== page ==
Specimen preparation is particularly important when samples are to be examined or analysed using either light or electron microscopes. Poorly prepared samples used in any form of microscopy will result in the generation of artefacts. Making minor modifications to the way in which samples are prepared, examining the range of compounds used in preparation and ensuring the maintenance of preparation equipment will all assist in improvements of sample quality.
Ideally, perfectly prepared immunofluorescence experiments should have a high signal to noise ratio and include a range of control samples. These parameters are often dictated by the quality of antibody, but experiments at the RMS Learning Zone may be able to offer hints and tips to improve sample preparation. Considerations in preparation such as the choice of fixative and quality of antibody are important.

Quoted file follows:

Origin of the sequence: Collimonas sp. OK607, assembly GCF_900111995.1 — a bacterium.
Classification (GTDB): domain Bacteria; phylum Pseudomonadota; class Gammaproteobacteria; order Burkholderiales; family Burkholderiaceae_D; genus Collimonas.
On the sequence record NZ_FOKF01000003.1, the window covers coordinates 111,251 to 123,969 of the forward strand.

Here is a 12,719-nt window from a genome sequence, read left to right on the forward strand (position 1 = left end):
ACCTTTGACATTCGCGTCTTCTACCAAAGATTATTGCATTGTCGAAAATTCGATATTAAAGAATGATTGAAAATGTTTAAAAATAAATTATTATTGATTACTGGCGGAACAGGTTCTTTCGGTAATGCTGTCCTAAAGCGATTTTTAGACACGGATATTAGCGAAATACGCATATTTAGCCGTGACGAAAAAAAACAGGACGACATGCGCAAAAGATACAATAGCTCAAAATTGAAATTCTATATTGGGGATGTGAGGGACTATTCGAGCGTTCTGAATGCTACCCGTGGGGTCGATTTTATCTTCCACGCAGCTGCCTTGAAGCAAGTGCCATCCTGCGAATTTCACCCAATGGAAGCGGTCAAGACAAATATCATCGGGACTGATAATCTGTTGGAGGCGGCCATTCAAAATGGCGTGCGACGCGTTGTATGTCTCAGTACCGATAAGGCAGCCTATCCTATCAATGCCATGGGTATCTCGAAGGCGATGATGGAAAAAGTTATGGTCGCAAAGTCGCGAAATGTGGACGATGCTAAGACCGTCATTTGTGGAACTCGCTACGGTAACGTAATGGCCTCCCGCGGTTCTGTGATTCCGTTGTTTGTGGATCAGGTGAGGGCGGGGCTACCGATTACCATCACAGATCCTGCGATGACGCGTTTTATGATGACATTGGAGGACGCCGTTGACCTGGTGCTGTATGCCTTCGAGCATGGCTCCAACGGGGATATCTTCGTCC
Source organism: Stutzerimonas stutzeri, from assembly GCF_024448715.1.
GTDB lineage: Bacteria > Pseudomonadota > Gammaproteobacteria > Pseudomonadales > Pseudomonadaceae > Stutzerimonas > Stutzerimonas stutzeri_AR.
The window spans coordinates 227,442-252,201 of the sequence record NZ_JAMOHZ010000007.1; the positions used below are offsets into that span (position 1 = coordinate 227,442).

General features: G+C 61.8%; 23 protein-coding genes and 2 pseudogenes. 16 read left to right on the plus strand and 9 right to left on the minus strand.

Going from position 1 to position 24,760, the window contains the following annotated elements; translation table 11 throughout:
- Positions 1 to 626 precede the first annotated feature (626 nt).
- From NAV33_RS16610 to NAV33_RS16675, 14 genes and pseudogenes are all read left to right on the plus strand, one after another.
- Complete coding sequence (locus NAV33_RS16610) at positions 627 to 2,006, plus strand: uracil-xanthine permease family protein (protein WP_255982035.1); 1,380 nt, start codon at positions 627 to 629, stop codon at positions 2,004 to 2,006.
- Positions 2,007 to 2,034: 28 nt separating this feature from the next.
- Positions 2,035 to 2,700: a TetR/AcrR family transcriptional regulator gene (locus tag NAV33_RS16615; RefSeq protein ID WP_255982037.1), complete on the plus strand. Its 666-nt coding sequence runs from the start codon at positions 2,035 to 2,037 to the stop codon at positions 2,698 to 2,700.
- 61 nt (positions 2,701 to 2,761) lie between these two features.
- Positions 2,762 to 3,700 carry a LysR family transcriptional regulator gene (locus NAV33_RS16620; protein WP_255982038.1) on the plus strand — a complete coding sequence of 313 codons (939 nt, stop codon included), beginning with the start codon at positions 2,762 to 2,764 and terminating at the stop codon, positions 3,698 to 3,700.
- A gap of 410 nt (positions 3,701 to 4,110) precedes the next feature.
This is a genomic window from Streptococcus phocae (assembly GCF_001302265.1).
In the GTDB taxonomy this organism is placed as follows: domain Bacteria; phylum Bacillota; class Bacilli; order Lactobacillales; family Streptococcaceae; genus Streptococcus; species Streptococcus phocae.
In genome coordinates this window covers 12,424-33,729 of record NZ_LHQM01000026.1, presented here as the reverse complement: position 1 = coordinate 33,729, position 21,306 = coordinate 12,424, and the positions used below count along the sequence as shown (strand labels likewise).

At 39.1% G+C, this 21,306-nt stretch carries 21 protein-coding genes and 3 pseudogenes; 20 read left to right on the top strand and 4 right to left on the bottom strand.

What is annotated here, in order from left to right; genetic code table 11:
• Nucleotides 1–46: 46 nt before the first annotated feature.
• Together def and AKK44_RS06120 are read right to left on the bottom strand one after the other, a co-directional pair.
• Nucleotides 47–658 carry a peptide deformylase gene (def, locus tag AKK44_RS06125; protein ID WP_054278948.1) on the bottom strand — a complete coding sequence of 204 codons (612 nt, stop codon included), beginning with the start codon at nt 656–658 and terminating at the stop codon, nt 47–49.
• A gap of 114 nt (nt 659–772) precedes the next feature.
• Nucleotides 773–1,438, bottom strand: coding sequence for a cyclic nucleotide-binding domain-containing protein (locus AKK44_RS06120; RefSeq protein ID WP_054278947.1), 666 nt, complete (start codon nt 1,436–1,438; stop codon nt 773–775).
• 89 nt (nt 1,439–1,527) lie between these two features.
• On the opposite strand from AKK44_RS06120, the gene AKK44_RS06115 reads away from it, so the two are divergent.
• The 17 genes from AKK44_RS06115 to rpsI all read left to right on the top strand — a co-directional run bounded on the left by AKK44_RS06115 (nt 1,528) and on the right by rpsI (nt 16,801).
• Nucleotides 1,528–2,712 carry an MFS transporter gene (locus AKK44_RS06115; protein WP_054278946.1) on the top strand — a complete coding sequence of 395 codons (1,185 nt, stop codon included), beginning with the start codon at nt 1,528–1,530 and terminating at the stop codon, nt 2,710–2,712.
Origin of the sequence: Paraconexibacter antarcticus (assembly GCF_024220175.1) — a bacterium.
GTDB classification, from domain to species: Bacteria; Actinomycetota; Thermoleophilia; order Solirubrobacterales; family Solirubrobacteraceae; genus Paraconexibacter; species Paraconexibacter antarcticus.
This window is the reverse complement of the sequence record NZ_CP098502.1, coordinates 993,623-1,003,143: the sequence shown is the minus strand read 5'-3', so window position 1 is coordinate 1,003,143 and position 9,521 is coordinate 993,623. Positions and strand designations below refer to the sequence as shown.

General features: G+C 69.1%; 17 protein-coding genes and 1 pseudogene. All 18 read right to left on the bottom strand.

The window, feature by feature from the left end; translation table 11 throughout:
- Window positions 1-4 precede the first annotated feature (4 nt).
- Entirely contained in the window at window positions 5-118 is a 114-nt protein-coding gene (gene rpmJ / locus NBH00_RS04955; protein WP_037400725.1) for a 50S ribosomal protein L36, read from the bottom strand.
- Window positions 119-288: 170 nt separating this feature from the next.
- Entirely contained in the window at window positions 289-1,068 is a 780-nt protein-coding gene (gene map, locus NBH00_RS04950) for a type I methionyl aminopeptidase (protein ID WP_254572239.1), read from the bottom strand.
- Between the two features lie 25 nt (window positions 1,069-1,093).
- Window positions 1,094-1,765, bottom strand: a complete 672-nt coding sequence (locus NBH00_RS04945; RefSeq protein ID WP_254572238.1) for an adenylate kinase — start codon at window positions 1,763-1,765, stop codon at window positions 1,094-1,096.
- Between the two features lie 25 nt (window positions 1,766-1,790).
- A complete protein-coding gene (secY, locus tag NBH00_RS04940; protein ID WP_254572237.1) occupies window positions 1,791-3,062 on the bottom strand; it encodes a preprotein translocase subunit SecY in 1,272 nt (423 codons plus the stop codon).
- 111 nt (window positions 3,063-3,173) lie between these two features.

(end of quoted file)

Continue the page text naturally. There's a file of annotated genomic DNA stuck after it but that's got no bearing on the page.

At mmc2014 expert microscopists from different backgrounds will be available to answer your questions about the pitfalls and procedures of specimen preparation used in biological, materials and this year particular emphasis will be on the preparation of geo-samples (rocks, minerals and fossils) prior to the Geo-materials workshop in Oxford in September.